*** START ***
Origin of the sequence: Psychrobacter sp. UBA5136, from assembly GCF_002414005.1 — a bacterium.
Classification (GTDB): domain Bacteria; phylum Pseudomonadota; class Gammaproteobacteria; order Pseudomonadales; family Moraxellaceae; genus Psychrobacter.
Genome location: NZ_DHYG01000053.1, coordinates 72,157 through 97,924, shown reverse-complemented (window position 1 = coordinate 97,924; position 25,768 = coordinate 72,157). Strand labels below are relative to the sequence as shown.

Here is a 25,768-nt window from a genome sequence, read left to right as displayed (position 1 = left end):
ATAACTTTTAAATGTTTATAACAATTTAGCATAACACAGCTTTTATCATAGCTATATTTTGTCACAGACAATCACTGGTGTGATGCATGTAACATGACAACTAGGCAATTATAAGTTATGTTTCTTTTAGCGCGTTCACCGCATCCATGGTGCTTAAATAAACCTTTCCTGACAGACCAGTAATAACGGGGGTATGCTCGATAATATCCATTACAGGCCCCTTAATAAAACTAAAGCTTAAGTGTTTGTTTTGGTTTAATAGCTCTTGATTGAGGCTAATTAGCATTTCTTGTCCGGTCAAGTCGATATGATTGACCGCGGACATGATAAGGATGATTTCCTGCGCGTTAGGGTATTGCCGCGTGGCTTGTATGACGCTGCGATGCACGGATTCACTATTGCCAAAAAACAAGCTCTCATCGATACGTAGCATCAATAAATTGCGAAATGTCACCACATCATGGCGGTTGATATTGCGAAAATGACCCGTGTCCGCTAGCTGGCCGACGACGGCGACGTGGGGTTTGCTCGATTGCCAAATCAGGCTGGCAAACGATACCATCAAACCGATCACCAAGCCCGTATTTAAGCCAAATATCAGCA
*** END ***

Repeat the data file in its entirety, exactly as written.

Origin of the sequence: Psychrobacter sp. UBA5136, from assembly GCF_002414005.1 — a bacterium.
Classification (GTDB): domain Bacteria; phylum Pseudomonadota; class Gammaproteobacteria; order Pseudomonadales; family Moraxellaceae; genus Psychrobacter.
Genome location: NZ_DHYG01000053.1, coordinates 72,157 through 97,924, shown reverse-complemented (window position 1 = coordinate 97,924; position 25,768 = coordinate 72,157). Strand labels below are relative to the sequence as shown.

Here is a 25,768-nt window from a genome sequence, read left to right as displayed (position 1 = left end):
ATAACTTTTAAATGTTTATAACAATTTAGCATAACACAGCTTTTATCATAGCTATATTTTGTCACAGACAATCACTGGTGTGATGCATGTAACATGACAACTAGGCAATTATAAGTTATGTTTCTTTTAGCGCGTTCACCGCATCCATGGTGCTTAAATAAACCTTTCCTGACAGACCAGTAATAACGGGGGTATGCTCGATAATATCCATTACAGGCCCCTTAATAAAACTAAAGCTTAAGTGTTTGTTTTGGTTTAATAGCTCTTGATTGAGGCTAATTAGCATTTCTTGTCCGGTCAAGTCGATATGATTGACCGCGGACATGATAAGGATGATTTCCTGCGCGTTAGGGTATTGCCGCGTGGCTTGTATGACGCTGCGATGCACGGATTCACTATTGCCAAAAAACAAGCTCTCATCGATACGTAGCATCAATAAATTGCGAAATGTCACCACATCATGGCGGTTGATATTGCGAAAATGACCCGTGTCCGCTAGCTGGCCGACGACGGCGACGTGGGGTTTGCTCGATTGCCAAATCAGGCTGGCAAACGATACCATCAAACCGATCACCAAGCCCGTATTTAAGCCAAATATCAGCA